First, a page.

What the present analysis shows is that the desire to ensure a completely risk-free leadership transition has actually yielded unwelcome, potentially risky consequences. Far from being a power-hungry autocrat, Putin is merely failing to understand that too much security and continuity can be counter-productive. In his zeal he cannot see that an organism never exposed to infection actually grows more vulnerable, as its immune system never comes to be challenged.

Concepts such as “democracy” or “autocracy” can be weasel words, frequently deployed to discredit, rather than explain and educate. While being very popular, Putin’s regime has legions of domestic and foreign enemies, primarily because it is placing priority on Russia’s own interests. This has frequently caused it to step on the toes of powerful domestic and foreign players with their own ideas on how Russia should run its affairs and especially how its resources should be utilised. Labelling Putin an autocrat has been a cheap but very effective way of damaging him. The interpretations of Putin’s rule as authoritarian restoration thus tend to be no more than propaganda in the service of such interests, rather than objective works of political science.

In medieval times, one’s opponents were discredited (or worse) by being marked as heretics, while the righteous – and their selfish interests – always had God on their side. But the basis for such judgements inevitably were flimsy in the extreme. We have not progressed very far: an “autocrat” such as Putin is a modern version of Devil-worshiper. Once branded as such (preferably with an added clause – “a former KGB agent”), a serious examination of Russia’s politics is no longer necessary.

Since no democracy can be perfect, it is easy to identify similar weaknesses and setbacks in other democratic countries. Perhaps the most telling contemporary example is the United Kingdom. This cradle of modern democracy has never had an elected head of state, while its current head of government, Prime Minister Gordon Brown, has inherited the title from his predecessor, Tony Blair, on the basis (as rumour has it) of an informal, over-the-dinner agreement between them when still in opposition. (One wonders where Putin and Medvedev have got their idea of the tandem from!) Hiding behind the UK’s unwritten constitution (which considers the leader’s legitimacy as being derived from his party’s continued parliamentary majority), PM Brown has not dared to test his leadership in parliamentary elections, fearing (rightly) that he might be defeated.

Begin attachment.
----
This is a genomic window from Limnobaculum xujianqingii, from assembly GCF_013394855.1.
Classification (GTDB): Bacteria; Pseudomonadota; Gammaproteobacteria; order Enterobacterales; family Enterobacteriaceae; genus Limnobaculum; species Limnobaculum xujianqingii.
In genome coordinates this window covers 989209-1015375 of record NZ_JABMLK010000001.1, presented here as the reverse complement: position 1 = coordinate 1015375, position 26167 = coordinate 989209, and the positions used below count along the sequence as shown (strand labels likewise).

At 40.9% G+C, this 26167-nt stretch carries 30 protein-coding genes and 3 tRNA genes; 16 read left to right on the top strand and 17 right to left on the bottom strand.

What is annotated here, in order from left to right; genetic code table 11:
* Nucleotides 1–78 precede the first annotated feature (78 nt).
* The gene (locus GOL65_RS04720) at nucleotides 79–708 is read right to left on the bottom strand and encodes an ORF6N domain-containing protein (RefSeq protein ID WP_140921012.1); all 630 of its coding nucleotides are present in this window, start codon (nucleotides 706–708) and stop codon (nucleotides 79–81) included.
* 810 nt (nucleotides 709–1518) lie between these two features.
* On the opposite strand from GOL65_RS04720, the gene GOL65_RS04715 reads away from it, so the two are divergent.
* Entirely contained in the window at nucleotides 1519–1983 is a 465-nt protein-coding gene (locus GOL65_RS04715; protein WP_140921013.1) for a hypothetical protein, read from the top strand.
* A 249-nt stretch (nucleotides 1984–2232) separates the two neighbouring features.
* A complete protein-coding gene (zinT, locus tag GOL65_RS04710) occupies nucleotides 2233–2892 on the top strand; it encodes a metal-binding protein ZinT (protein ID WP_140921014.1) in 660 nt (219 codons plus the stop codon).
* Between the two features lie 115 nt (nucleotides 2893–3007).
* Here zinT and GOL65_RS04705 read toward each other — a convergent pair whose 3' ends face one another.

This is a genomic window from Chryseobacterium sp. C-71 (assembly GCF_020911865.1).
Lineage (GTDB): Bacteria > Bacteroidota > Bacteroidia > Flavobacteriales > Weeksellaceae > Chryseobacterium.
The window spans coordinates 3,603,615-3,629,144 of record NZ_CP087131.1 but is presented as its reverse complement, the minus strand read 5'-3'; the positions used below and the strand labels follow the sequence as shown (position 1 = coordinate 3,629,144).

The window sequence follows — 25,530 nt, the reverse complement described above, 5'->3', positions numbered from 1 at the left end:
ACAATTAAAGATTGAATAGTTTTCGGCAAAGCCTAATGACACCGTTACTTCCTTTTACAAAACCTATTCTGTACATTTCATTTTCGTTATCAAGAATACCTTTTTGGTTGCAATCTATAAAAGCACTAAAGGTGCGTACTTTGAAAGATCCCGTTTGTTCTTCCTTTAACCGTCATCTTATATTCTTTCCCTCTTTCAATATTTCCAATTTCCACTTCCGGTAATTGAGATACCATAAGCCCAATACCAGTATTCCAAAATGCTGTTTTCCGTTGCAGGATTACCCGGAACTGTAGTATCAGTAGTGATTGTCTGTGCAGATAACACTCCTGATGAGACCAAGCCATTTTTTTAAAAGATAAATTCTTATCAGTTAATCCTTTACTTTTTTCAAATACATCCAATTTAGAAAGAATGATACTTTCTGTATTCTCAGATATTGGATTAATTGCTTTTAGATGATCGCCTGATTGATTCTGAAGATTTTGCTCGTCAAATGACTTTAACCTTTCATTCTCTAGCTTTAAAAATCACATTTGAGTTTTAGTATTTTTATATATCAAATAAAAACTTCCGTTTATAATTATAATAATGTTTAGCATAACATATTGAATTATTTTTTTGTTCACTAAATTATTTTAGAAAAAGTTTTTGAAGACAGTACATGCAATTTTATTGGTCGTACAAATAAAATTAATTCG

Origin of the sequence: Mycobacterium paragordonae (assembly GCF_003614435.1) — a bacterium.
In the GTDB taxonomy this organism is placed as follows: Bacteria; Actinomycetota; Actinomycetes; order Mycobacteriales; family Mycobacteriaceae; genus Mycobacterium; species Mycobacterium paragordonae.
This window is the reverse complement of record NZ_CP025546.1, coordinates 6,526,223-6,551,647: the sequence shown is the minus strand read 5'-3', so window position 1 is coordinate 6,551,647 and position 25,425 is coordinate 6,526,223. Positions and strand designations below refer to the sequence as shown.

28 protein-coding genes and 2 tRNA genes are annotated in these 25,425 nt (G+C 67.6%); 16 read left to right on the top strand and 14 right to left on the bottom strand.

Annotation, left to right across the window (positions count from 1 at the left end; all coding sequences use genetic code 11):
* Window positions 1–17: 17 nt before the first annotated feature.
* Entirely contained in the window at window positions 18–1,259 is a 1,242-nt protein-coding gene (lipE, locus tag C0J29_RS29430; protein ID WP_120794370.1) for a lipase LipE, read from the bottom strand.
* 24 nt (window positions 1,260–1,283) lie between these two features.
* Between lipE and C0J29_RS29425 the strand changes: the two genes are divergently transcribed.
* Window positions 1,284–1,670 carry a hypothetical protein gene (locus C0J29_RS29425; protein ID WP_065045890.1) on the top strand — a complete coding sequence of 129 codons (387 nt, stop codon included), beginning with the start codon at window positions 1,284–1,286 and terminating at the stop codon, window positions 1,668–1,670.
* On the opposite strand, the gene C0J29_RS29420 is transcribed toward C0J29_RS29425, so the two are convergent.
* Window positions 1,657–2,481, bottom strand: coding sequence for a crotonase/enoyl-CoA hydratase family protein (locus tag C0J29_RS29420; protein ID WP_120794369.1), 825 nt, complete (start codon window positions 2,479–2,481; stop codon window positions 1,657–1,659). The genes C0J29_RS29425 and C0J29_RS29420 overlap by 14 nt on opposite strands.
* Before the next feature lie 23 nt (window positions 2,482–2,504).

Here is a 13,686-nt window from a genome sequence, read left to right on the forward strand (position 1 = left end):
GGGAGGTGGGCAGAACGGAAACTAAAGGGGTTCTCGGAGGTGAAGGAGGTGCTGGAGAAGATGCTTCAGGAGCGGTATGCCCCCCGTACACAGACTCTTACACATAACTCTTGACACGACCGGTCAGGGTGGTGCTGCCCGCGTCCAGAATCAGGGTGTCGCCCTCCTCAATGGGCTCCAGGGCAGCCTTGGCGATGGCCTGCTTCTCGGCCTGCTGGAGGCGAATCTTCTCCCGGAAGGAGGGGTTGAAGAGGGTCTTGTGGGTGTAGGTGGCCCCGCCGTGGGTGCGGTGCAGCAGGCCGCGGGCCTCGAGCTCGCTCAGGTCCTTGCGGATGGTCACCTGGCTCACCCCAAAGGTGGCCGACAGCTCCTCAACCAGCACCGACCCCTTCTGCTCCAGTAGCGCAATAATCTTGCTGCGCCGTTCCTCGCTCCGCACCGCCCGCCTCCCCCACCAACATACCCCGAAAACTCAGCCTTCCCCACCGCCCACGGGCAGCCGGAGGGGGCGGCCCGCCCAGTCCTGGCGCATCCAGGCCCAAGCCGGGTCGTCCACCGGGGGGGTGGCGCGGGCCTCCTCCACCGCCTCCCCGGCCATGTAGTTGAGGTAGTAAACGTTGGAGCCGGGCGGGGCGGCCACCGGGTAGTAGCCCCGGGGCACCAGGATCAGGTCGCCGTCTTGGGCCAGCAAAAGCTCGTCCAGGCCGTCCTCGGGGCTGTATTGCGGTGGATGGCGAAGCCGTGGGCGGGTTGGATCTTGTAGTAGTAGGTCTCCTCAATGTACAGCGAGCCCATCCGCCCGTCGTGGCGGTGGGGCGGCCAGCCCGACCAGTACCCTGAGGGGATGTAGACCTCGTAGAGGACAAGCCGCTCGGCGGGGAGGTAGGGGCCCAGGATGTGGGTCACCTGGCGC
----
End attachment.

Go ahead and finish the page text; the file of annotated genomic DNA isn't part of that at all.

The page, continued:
Thus, while adhering to the letter of the constitution, its spirit surely is being violated. Should we apply to the UK the strict criteria which are routinely applied to Russia, we would have to conclude that the UK is running a highly authoritarian autocracy.

Another topical example. The European leaders are just at this very moment busy inventing ways to ignore the verdict of the Irish electorate, which has rejected the Lisbon Treaty (a rehashed version of the Constitutional Treaty, already twice rejected in the French and Dutch referendums in 2005). When it comes to vital interests of the Union’s stability, the democratic Eurocrats simply will not take “no” for an answer.

As regards the global democratic leader, the United States, it would be possible to identify similar flaws: for example the controversial elections of recent years or the system’s tendency to produce presidential dynasties, rendering it less open to outsiders.

Russia is not a modern authoritarian autocracy (whatever that is supposed to be). The most appropriate characterisation might see it as an evolving, post-totalitarian democracy, which unsurprisingly continues to suffer from the baggage of its difficult history.

At the same time, it is necessary to point out that Putin’s regime has managed to put into place most of the pillars of democracy and, above all, the thriving, rapidly growing economy. The former president himself has long argued that Russia cannot have a genuine democracy under the conditions of widespread poverty and has (rightly) placed priority on economic development, sometimes at the expense of democratic purity. The problems identified in this paper most likely stem from this understanding of Russia’s predicament, not from his alleged anti-democratic sentiment.

About Eugene Ivanov

Eugene Ivanov is a PMI-certified Innovation Management Consultant who helps organizations increase the efficiency of their internal and external innovation programs.
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Vlad Sobell: The Putin-Medvedev Tandem Is A Bad Idea